School of Information Sciences

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ULS/iSchool Digital Scholarship Workshop & Lecture Series - Fall 2015

Friday, November 20

10 a.m. – 11:30 a.m.
Hillman Library, Ground Floor — Amy E. Knapp Room

RSVP/Register: click here

Ashley Taylor

Personal Digital Archiving: A Primer

Maintaining digital records is in many ways very helpful; you can store thousands of photographs, documents, spreadsheets, videos, and much more with relative ease. However, the “shoebox method” of just setting and forgetting your records is no longer viableever try getting old documents off of 20 year old floppy discs? This workshop will begin with a brief introduction to archival principles, including arrangement, description, and preservation best practices, followed by information on some of the most common concerns with digital records. The second half of the workshop will be a hands-on open session; participants are highly encouraged to bring a laptop with a set of personal records that they would like to preserve.

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Friday, November 13

10 a.m. - Noon
Hillman Library, Ground Floor — Amy E. Knapp Room

RSVP/Register: click here

Jessica Benner & Darryl Bishop

Introduction to Spatial Analysis

Many research projects and everyday activities include some aspect of location. Emerging from early studies in epidemiology and biology, among others, spatial analysis is now used in many fields of study from political science to history to engineering.

This workshop on spatial analysis will cover several exploratory spatial analyses and will provide a resource guide for more advanced types of analysis. In recent years, new tools called Geographic Information Systems or GIS have improved our capacity to perform many types of spatial analysis. In this workshop, you will practice what you learn in the first half of the session by executing some exploratory spatial analysis using GIS software. Datasets will be provided, however, feel free to bring your own personal data.

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Thursday, October 15

10:30 a.m. - Noon
Hillman Library, Ground Floor — Amy E. Knapp Room

RSVP/Register: click here

Sheila Corrall

The Open Movement in Higher Education

Open approaches have the potential to enhance research, learning, and knowledge exchange on a global scale. Examples in higher education and research now go beyond open source software, open access to research, and open educational resources, to initiatives with open infrastructure and open processes (such as open systems and open peer review). Open developments are gaining momentum from both bottom-up movements and top-down forces. Despite similar goals and evident connections, the various open approaches are typically pursued by separate communities, with relatively few efforts to think and work holistically, and potential benefits are not being realized.

This session will review the range and state of open activities in the higher education arena, explore common
factors for the different open domains, and define potential benefits for individuals and institutions of adopting a more integrated approach to policy and practice. It will conclude by discussing the opportunities and challenges presented by the open agenda for key stakeholder groups (including students, faculty, administrators, and information specialists), encouraging participants to share ideas about the roles they could play and practical steps they might take to promote and advance openness.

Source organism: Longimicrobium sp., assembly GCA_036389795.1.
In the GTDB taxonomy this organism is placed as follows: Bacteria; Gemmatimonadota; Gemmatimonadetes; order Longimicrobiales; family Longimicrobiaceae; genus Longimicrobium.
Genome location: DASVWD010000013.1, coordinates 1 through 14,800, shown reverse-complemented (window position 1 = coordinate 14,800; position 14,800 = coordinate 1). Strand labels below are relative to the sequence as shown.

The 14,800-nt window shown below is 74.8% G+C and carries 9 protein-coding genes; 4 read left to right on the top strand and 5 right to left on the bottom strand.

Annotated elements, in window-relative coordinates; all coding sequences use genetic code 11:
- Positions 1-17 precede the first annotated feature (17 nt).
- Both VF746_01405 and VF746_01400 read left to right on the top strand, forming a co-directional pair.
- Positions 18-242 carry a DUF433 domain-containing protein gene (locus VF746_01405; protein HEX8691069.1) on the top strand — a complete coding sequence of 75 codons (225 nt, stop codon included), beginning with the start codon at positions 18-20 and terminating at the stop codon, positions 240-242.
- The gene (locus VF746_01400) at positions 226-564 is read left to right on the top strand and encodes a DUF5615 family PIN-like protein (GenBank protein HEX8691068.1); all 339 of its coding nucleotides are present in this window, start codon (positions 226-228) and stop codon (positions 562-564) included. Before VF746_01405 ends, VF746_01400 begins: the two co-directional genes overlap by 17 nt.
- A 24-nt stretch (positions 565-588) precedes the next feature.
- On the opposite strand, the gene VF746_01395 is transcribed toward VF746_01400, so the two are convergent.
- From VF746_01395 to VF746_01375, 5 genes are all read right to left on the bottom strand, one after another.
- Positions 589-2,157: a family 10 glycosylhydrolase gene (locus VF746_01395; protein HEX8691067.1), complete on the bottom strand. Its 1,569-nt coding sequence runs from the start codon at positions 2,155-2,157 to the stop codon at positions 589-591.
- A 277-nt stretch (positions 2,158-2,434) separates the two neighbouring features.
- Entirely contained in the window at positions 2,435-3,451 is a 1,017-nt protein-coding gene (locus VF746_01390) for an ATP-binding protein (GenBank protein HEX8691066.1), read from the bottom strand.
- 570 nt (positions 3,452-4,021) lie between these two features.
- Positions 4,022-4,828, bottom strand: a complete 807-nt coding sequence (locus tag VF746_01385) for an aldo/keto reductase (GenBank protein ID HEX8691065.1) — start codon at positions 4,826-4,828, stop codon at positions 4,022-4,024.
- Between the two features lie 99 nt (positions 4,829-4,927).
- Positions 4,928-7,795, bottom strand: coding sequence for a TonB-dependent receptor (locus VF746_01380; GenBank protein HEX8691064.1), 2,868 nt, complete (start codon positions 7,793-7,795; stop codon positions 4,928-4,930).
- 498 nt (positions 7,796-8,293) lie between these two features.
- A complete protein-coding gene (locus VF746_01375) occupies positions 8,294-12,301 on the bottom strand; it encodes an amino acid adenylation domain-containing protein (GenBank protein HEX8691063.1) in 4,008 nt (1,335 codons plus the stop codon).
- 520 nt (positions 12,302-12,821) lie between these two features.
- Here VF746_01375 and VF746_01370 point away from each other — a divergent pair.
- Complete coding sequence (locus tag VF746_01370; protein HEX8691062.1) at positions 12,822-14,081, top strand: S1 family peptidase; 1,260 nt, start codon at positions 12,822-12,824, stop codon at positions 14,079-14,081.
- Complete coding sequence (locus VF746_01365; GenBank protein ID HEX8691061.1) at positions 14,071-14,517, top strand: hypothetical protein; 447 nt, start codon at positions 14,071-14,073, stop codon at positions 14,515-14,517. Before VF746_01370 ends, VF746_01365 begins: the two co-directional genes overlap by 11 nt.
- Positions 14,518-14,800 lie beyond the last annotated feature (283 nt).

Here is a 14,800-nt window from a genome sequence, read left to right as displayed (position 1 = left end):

This talk will be offered as a part of Open Access Week @ Pitt. Learn more at openaccess.pitt.edu

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Friday, October 2

10 a.m. – 11:30 a.m.
Hillman Library, Ground Floor — Amy E. Knapp Room

RSVP/Register: click here

Berenika Webster

Bibliometrics, altmetrics and social networks to support your research career development

A practical session designed to provide you with an introduction to tools and tips on how to present impact of your research outputs. It will discuss new tools designed to help researchers manage their scholarly visibility and reputation and approaches to presenting impact of your research outputs using citations and other quantitative
measures of impact. Designed for early to midcareer researchers.

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Friday, September 18

10 a.m. - Noon
Hillman Library, Ground Floor — Amy E. Knapp Room

RSVP/Register: click here

Wei Jeng

Introduction to Tableau: A Data Visualization Tool for Non-CS Researchers and Students

Tableau is a data visualization tool that is being used to help analyze data and illustrate the patterns and insights behind them. This interactive workshop will introduce researchers or students to Tableau Public, a free access version of Tableau.

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Friday, September 25

10 a.m. - Noon
Hillman Library, Ground Floor — Amy E. Knapp Room

RSVP/Register: click here

Mike Bolam

Introduction to OpenRefine

OpenRefine (formerly Google Refine) is a powerful tool for working with messy tabular data: cleaning it; transforming it from one format into another; extending it with web services; and linking it to databases. The workshop will introduce importing, exploring, sorting, faceting, analyzing and fixing your data.

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ULS/iSchool Digital Scholarship Workshop & Lecture Series - Spring 2015

Friday, April 17

10 a.m .– Noon
Hillman Library, Ground Floor— Amy E. Knapp Room

RSVP/Register: click here

Matt Burton, Visiting Assistant Professor, School of Information Sciences, and Postdoctoral Researcher, University Library System

Transforming the Web into Data (with Python)